Livestock bills move to Senate
Efforts to regulate concentrated animal feeding operations get bipartisan support in House
BY PAM THARP CORRESPONDENT
Two bills that will regulate concentrated animal feeding operations have passed the Indiana House with bipartisan support and advance to the Indiana Senate.
House Bill 1075, which restricts the location of new CAFOs and confined feeding operations to two miles from state park and reservoir boundaries, passed on its third reading Tuesday morning by a 51-47 vote.
Area state representatives Phil Pflum, a Democrat, and Republicans Tom Saunders and Tom Knollman supported the setback bill. The bill was amended to allow existing livestock operations within the two-mile perimeter to expand, which was an issue for some representatives, Saunders said.
"If they are good neighbors, there's no reason not to allow expansion," Saunders said. Read More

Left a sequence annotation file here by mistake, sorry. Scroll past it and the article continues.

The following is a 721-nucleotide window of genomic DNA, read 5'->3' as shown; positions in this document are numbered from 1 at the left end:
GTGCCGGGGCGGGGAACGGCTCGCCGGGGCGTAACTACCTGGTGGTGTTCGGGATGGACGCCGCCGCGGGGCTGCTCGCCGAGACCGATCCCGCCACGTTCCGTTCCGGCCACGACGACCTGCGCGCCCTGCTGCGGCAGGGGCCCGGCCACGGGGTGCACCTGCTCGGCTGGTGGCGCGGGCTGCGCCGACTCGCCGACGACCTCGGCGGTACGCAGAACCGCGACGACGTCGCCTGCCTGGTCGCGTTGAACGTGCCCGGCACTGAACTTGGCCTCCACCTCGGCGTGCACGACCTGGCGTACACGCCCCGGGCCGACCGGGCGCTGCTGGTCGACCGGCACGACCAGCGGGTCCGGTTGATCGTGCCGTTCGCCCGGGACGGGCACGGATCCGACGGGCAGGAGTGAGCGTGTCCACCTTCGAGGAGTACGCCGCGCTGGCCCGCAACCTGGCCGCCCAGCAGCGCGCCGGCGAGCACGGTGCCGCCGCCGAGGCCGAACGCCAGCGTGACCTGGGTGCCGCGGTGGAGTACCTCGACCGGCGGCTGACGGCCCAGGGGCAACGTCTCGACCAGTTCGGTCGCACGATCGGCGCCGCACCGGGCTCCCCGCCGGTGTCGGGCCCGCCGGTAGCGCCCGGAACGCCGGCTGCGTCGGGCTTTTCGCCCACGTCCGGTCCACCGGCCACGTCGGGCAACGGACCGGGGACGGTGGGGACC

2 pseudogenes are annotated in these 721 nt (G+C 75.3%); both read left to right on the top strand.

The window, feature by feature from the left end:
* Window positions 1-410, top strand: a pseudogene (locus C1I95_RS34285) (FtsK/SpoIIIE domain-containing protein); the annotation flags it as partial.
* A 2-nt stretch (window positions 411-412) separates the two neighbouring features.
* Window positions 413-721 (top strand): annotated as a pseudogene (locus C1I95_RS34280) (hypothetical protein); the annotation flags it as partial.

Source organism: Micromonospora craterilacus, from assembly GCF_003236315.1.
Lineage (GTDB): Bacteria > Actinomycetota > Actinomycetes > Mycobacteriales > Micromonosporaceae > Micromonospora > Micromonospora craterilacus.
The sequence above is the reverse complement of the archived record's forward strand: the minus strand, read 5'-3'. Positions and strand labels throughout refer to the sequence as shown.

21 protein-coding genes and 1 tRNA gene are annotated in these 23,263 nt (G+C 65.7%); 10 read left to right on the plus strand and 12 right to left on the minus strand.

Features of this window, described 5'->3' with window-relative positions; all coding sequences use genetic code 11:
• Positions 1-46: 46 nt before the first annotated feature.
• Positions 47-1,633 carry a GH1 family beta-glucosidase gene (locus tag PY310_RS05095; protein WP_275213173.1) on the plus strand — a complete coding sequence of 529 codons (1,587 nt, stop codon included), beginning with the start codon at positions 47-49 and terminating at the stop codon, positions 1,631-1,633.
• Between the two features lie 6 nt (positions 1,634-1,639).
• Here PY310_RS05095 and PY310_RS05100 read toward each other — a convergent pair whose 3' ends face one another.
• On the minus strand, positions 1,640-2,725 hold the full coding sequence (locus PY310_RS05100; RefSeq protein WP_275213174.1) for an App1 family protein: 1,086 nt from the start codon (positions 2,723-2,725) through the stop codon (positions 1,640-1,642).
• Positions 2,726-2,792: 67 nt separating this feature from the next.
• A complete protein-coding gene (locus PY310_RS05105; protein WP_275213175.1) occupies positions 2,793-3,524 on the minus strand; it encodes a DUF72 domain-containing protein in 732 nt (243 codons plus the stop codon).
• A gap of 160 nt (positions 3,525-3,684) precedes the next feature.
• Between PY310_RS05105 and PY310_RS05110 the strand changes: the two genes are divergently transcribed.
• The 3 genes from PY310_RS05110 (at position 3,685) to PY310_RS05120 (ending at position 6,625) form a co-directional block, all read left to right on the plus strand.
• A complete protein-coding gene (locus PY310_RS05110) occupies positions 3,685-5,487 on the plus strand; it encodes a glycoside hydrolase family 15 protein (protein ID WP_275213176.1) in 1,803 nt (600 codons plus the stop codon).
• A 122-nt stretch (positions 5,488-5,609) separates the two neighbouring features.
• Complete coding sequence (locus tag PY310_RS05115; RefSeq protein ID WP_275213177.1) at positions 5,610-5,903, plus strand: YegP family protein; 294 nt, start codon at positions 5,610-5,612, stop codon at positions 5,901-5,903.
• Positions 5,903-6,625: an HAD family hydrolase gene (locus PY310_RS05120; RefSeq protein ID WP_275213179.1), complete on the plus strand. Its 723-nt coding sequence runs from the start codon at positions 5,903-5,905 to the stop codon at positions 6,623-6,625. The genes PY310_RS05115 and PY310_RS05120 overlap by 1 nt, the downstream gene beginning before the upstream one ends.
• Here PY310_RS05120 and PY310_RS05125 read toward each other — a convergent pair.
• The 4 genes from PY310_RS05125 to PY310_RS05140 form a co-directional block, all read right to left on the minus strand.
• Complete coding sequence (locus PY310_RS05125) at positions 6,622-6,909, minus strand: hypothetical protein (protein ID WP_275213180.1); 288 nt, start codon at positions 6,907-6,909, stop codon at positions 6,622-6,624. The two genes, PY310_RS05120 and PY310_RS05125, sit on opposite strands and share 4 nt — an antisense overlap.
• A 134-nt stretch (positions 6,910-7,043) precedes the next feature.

I wrote an article about this subject last fall called “Peak Ag”. I talked about how agriculture is continually being told where they are no longer welcome. And this new bill in Indiana is a great example. Regardless of the science, soil type, topography, etc, if this bill passes you couldn’t build a modern livestock facility within two miles of a state park. The biggest problem with this is that society has decided that science is not good enough to make these decisions anymore, but rather we should make them with our emotions. That’s find and dandy, but think about what state your emotions will be in when we can no longer produce enough food in this country to feed ourselves. Food has to be grown somewhere.